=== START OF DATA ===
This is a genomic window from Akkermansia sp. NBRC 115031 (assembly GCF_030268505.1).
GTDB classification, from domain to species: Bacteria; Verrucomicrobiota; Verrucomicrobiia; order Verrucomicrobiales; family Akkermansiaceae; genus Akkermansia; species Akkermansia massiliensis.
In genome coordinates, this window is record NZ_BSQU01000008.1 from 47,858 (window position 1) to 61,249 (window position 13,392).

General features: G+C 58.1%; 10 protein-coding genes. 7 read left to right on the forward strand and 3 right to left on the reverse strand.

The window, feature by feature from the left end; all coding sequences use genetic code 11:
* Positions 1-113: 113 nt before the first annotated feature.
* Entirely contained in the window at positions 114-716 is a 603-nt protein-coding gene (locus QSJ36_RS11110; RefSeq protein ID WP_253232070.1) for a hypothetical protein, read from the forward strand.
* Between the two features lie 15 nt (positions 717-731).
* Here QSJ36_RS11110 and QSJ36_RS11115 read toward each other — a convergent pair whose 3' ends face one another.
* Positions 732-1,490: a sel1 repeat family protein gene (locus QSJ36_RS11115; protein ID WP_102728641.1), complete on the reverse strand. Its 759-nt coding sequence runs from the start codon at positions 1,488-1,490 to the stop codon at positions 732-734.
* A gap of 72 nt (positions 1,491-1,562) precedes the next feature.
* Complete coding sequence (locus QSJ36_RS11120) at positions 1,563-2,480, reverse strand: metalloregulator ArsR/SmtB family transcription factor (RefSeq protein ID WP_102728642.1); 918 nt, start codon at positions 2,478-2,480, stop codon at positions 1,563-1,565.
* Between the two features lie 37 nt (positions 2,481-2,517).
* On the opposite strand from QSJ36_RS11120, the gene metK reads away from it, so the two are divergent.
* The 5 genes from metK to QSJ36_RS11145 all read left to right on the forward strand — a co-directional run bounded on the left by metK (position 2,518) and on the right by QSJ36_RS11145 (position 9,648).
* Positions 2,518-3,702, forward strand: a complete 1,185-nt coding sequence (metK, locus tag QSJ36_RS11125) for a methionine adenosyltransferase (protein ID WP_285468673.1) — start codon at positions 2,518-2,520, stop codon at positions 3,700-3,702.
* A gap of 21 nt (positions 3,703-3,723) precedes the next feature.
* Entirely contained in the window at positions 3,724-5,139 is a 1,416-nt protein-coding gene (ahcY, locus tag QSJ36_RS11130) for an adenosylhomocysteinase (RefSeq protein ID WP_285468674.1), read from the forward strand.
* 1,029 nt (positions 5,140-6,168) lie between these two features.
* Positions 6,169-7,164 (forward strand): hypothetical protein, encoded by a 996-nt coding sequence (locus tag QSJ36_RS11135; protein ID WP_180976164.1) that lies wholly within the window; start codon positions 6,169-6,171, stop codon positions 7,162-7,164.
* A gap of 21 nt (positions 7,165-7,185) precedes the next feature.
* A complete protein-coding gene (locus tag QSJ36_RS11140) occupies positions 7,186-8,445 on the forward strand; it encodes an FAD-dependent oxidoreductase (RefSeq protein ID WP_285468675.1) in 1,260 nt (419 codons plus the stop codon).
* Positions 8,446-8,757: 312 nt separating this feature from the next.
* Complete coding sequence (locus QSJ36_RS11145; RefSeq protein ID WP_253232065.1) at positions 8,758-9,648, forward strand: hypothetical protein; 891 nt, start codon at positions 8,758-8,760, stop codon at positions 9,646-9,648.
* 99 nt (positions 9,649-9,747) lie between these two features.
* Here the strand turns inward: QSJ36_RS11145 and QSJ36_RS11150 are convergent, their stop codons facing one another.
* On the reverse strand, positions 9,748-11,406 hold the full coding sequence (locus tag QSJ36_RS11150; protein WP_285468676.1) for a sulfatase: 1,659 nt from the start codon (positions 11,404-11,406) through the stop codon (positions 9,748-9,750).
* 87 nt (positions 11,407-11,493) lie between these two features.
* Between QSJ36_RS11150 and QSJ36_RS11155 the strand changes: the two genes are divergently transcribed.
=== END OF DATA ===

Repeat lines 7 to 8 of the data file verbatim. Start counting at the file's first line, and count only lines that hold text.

* Entirely contained in the window at positions 114-716 is a 603-nt protein-coding gene (locus QSJ36_RS11110; RefSeq protein ID WP_253232070.1) for a hypothetical protein, read from the forward strand.
* Between the two features lie 15 nt (positions 717-731).